Janet Litherland adds, "They imprint a picture on our minds. Want to make a point or raise an issue? Tell a story." People with the X-Factor have mastered the art of storytelling.
A story told in an authentic, masterful way that connects on an emotional level engages people like nothing else! This is because almost everyone can relate to problems, challenges, and obstacles that a hero/heroine overcomes and at the same time offers a lesson for us all.
Think back to the presentations that have inspired you the most and really stuck in your mind, the chances are they started with a story. Nearly every TED Talk features a story in it, especially the most successful ones. If you don't believe me, take a look at the TED Talk below it is brilliant because it is about storytelling and he demonstrates the techniques by telling stories.
If you watched the TED Talk you would already be on your way to becoming a master storyteller, but it also requires lots of practice and the 7 tips below will help you to get started.
So, tell stories they are really worth the effort:
More memorable presentations
Improved influencing/selling skills
More compelling arguments
More chance of being listened too
A deeper understanding of yourself and others
Builds trust and connects
Here are my seven tips for storytelling:
Make it about the people. People connect with other people, so make sure you focus your story on the real-life characters of your story. Even if you are presenting facts and information, you can still relate it to people. Everyone loves a hero or heroine and your audience will want to know what their challenges were, what was the impact, how did they overcome them and what was the lasting message.
Bring your characters to life. An important part of storytelling is making the story personable and relatable. When characters speak to each other in a story, it lends immediacy urgency and authenticity to the piece. So, use direct quotes and let characters speak in individual voices, lending credibility to the dialogue.
Keep your audience engaged. We are all time poor these days and our attention spans are strained; unless you're keeping people interested, you are wasting your breath. So, when telling a story, raise their curiosity, make them wonder "what happens next?" or "how is this going to turn out?" As the people in your story pursue their goal, they must run into obstacles, surprises, or something that makes the audience sit up and take notice.
Connect with emotions. Human beings are not inclined to think about things they don't care about. Stories stir emotions not to be manipulative, not simply for melodramatic effect, but to break through the white noise of information that continuously inundates us and to deliver the message, "this is worth your attention.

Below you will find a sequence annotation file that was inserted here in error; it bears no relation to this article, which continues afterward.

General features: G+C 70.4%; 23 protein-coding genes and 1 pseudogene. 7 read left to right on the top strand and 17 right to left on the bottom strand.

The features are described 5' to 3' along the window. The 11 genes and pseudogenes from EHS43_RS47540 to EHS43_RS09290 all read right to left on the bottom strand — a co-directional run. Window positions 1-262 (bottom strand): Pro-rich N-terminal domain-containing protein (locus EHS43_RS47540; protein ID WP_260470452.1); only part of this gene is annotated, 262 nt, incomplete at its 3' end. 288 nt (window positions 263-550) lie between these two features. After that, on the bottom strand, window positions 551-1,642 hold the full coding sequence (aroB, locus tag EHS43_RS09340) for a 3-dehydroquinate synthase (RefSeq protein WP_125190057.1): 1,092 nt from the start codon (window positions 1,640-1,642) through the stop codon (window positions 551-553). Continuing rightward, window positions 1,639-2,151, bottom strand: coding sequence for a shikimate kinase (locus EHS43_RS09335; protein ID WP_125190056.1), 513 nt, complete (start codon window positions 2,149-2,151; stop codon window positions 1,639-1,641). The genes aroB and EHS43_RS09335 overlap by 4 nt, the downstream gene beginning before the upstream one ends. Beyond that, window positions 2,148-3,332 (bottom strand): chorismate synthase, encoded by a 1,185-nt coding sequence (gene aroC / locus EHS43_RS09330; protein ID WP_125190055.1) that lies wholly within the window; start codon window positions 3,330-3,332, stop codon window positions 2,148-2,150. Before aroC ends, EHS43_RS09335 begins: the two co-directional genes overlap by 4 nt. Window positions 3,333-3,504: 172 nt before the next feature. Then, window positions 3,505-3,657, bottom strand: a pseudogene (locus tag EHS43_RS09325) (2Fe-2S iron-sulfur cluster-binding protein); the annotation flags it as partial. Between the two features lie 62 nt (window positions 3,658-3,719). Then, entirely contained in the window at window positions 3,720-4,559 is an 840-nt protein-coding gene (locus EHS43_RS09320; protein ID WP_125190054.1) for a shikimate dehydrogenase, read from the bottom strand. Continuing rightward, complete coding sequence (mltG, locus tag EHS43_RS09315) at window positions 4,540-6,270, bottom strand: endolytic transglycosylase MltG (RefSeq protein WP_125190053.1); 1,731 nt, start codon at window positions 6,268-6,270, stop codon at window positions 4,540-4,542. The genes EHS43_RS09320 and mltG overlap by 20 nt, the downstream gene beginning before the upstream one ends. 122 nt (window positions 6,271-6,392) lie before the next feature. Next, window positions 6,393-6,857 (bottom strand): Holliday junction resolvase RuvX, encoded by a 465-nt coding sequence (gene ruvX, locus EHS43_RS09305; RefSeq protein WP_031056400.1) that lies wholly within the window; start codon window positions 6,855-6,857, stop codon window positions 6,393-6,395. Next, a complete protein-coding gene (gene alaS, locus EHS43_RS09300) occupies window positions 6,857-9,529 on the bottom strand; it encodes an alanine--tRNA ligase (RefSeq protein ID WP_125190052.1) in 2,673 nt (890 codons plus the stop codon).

Paint mental pictures. 'Show don't tell' is the most fundamental maxim of storytelling, and for good reason. Your audience should see a picture, feel the conflict, and become more involved with the story, not just be receptacles for a long list of facts.
Don't forget the "moment of truth.The best stories show us something about how we should treat ourselves, others, or the world around us. Call it an 'Aha!' moment; that point when your story conveys a message that really makes your audience say, "Yes! That's a powerful idea".
Keep it relevant and on message. When the final line is spoken, your audience should know exactly why they took this journey with you. In the end, this may be the most important rule of all. If your audience can't answer the question, "What was the story all about?" and "why was it relevant?" it won't matter if you followed rules one through six.
This last point is the most important. What do you want the audience to feel? What do you want the audience to remember? What was the critical moment in the story?
Make sure you know what message you want your audience to come away with so that the story you've told is one your audience can retell too; that's the biggest compliment you can get when you hear someone telling your story to others.
"Would you like to know more?"
If you'd like to find out more about storytelling and how you can master it, do give me a call on 01908 511 062 or click here to ping me an email and let's see how I can help you.
I'm the founder of DTS, which was established in 1996. A highly successful experiential training company specialising in facilitating behavioural change in all aspects of dealings with people, whether in customer service, sales, management or with colleagues and teammates.
I've managed large contracts such as Pearson Education, Coca Cola, Penguin Books, Accenture, and Santander for over 21 years and have built up excellent relationships with key sponsors of all aspects of the businesses.
I'm a successful trainer, writer and speaker with nearly 30 years' experience of training people at all levels.
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